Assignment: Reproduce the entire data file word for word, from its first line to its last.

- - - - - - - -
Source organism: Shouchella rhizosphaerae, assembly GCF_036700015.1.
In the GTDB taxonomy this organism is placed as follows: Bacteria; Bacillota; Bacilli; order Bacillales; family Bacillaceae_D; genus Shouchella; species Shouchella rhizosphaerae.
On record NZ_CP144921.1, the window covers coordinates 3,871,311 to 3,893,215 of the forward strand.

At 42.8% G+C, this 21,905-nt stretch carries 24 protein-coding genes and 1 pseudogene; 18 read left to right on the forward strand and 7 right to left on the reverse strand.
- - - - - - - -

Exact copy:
Source organism: Shouchella rhizosphaerae, assembly GCF_036700015.1.
In the GTDB taxonomy this organism is placed as follows: Bacteria; Bacillota; Bacilli; order Bacillales; family Bacillaceae_D; genus Shouchella; species Shouchella rhizosphaerae.
On record NZ_CP144921.1, the window covers coordinates 3,871,311 to 3,893,215 of the forward strand.

At 42.8% G+C, this 21,905-nt stretch carries 24 protein-coding genes and 1 pseudogene; 18 read left to right on the forward strand and 7 right to left on the reverse strand.